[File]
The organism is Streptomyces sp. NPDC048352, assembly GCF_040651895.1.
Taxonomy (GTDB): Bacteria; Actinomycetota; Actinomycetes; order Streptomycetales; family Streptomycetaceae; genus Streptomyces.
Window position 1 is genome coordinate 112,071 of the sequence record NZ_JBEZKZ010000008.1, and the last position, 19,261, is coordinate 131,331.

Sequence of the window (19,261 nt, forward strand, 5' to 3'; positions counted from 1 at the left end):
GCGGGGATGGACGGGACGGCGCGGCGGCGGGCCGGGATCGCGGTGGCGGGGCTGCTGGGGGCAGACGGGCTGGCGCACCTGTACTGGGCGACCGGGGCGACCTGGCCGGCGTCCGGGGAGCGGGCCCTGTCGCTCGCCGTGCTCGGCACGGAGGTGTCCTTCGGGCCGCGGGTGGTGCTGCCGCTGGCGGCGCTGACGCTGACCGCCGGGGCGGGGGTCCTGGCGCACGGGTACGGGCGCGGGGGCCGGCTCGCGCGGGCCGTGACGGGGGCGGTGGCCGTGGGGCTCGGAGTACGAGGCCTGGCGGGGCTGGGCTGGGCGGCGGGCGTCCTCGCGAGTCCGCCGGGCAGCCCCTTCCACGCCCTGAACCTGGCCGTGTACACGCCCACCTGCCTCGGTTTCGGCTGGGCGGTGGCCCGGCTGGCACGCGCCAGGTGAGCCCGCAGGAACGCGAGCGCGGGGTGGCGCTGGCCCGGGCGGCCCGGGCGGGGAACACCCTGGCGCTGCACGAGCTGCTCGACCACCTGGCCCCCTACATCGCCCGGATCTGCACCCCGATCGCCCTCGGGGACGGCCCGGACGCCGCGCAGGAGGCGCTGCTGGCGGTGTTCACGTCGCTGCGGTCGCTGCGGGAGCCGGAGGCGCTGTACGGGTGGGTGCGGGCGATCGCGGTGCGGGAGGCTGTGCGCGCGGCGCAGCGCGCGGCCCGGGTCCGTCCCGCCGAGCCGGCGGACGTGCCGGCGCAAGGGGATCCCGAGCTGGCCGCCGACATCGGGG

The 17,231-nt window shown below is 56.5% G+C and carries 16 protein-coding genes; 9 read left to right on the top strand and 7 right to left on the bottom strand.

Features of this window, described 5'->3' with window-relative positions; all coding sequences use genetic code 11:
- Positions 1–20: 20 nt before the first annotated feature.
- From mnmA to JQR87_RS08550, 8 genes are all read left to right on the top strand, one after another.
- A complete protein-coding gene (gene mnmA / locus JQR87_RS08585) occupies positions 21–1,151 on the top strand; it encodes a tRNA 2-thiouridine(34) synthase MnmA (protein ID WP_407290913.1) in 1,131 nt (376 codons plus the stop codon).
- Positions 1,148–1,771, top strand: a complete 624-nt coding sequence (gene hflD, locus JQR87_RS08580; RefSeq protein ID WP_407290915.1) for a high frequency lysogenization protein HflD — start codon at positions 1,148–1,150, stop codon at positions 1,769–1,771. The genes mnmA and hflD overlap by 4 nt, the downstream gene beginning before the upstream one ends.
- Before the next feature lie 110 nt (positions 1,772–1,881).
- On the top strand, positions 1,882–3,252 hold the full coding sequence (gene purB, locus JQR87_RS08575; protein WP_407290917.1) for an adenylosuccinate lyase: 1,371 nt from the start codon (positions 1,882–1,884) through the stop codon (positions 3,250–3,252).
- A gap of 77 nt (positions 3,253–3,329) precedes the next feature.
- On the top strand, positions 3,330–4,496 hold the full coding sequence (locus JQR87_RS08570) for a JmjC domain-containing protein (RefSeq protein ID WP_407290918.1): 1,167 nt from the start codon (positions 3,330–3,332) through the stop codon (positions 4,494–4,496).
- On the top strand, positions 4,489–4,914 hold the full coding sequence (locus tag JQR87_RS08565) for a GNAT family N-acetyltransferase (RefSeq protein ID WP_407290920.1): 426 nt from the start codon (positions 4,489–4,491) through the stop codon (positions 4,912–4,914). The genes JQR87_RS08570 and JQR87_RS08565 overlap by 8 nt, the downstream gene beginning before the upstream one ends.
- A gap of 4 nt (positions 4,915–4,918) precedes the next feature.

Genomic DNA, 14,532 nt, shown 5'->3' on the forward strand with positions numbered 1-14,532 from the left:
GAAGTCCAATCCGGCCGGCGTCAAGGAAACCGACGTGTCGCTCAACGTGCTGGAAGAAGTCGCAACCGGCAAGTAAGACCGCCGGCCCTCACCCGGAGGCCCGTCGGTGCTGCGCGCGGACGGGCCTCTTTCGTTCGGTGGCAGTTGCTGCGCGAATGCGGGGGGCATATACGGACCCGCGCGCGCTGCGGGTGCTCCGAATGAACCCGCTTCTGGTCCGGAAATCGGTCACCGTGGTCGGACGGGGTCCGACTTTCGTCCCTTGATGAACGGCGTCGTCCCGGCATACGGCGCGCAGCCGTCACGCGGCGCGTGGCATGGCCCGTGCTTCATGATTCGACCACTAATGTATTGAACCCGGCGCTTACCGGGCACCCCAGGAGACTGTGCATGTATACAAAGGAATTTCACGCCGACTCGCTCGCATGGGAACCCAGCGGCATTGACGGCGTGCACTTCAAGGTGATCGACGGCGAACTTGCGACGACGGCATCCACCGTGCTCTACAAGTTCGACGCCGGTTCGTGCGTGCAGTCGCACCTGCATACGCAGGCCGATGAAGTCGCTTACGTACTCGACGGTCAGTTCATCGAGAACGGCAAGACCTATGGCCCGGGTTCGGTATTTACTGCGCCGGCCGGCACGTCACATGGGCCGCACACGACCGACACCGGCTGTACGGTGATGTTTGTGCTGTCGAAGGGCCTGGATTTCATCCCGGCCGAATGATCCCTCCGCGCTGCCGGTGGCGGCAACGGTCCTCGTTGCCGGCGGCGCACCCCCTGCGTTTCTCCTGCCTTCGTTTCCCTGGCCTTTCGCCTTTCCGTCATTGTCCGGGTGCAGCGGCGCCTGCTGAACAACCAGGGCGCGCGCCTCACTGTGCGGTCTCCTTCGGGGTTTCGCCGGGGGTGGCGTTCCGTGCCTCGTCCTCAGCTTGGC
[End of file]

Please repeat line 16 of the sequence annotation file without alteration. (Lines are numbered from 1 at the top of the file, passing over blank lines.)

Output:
- On the top strand, positions 4,489–4,914 hold the full coding sequence (locus tag JQR87_RS08565) for a GNAT family N-acetyltransferase (RefSeq protein ID WP_407290920.1): 426 nt from the start codon (positions 4,489–4,491) through the stop codon (positions 4,912–4,914). The genes JQR87_RS08570 and JQR87_RS08565 overlap by 8 nt, the downstream gene beginning before the upstream one ends.